In Pakistan, the Search for Orphaned Leopard Cubs Continues

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February 26, 2022

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(ISLAMABAD, Pakistan) —  A leopard is believed to have been killed by poachers in Muzaffarabad, Azad Jammu Kashmir (AJK) on Jan. 22. Wildlife officials are hoping to find and rescue her cubs.

Villagers found the critically injured leopard in a ditch near the Neelum River in Muzaffarabad.

Initially, locals thought the leopard had been hit by a speeding vehicle, but a medical examination revealed that the wildcat was shot six times, paralyzing it from the waist down, according to a report in Pakistan’s English-language Express Tribune.

The injured animal, believed to be 4 or 5 years old, was shifted to Islamabad where two veterinarians tried to save her, according to a report in The Pakistan Observer.  The animal was badly wounded and did not survive. 

“Pakistan doesn’t have a single neurosurgeon for wild animals,” Sakhawat Ali, manager of the Islamabad Wildlife Management Board (IWMB), told The Observer.

According to The International Union for the Conservation of Nature Red List, leopards are listed as ‘vulnerable,’ globally —one step below “endangered.”

AJK police reported on Twitter that, “Panjgaran police arrested Shaukat alias Jangjo, a resident of Early Panjgaran, who fired 12 bore rifles at a wild leopard and recovered 12 bore rifles. Case filed. A search has been launched for other suspects who tortured this rare wild animal.” 

The Search for Missing Cubs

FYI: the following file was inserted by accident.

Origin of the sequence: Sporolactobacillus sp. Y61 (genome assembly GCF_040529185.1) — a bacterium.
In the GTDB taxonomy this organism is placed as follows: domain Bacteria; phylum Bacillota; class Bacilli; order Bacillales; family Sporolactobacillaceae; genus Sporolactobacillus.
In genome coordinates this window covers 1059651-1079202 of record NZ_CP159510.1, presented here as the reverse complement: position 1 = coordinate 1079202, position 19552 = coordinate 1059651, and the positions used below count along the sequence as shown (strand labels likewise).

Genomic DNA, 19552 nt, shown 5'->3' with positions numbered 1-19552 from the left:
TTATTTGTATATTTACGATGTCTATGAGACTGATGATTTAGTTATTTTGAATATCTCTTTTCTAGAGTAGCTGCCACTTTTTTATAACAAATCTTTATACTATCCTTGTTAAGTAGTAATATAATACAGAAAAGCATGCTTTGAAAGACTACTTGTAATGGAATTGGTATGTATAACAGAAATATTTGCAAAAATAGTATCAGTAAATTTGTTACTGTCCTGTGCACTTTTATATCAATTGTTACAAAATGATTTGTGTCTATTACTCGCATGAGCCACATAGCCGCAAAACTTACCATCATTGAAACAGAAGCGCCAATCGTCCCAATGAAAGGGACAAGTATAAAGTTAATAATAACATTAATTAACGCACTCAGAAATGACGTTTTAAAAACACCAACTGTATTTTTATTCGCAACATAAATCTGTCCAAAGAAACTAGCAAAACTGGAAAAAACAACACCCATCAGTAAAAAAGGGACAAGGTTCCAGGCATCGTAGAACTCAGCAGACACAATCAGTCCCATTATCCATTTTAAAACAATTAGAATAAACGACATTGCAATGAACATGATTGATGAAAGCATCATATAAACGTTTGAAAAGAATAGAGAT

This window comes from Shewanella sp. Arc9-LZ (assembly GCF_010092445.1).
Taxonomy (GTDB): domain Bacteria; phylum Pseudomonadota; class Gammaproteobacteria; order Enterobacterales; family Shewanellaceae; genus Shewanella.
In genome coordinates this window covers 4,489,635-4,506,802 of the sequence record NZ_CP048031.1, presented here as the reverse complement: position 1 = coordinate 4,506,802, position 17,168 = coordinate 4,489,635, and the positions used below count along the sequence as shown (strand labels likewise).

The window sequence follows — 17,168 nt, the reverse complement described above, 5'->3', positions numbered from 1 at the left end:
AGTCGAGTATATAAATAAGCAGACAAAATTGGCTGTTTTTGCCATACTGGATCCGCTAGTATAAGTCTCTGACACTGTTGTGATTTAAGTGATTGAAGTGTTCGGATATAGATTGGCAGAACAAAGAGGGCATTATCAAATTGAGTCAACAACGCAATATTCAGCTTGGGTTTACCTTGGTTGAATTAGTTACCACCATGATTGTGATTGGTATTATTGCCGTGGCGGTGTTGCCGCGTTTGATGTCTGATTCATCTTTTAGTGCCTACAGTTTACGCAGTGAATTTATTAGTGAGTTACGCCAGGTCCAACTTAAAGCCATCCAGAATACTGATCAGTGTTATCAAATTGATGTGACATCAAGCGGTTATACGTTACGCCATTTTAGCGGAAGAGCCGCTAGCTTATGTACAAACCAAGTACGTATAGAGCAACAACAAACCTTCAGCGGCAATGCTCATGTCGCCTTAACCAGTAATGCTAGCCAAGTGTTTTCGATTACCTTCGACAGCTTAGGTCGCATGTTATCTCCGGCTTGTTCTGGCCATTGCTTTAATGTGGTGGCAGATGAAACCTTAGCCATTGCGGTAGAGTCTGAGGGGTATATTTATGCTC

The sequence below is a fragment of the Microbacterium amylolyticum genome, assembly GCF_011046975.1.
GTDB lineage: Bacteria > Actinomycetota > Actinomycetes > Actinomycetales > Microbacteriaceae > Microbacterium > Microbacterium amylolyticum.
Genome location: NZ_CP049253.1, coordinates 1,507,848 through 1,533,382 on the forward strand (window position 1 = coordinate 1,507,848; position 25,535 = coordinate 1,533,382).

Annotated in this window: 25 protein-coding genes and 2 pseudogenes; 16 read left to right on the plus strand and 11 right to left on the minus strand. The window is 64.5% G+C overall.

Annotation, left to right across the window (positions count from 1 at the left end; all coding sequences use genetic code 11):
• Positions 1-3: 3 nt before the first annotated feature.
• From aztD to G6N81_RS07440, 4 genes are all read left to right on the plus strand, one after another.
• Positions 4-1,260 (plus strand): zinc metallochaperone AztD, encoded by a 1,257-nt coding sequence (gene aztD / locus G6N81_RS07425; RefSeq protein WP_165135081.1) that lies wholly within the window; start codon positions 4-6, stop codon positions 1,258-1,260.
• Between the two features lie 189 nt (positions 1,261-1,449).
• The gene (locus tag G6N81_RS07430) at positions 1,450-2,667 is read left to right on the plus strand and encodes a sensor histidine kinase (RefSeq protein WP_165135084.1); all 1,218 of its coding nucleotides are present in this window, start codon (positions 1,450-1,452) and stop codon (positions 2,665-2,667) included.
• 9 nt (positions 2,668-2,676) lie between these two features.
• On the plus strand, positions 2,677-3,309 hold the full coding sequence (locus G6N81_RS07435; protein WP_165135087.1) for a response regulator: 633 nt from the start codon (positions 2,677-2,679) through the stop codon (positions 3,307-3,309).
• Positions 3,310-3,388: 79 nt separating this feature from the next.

“The injured leopard story is getting sadder,” Rina S.Khan, chairperson of Islamabad Wildlife Management Board, told The Observer. “The vets say she had cubs at least once and now locals are reporting they had seen a mother with cubs in the area. She must have been protecting them. ”

According to The News International, “wildlife rangers have placed camera traps at different locations to trace these cubs that are believed to be fighting for their survival after the killing of their mother leopard.”

The report said that IWMB rangers spotted the tracks of the cubs and, after analysis, concluded that they are 6-8 months old — too young “to defend themselves against poachers and predators.”

The provincial and local administrations have asked villagers to inform the authorities and rangers if they spot the cubs rather than trying to capture them on their own. 

“We will work with AJK wildlife to ensure the best outcome. The best hope is they can live on in the beautiful mountain forests of Kashmir,” a representative of IWMB told The News International.

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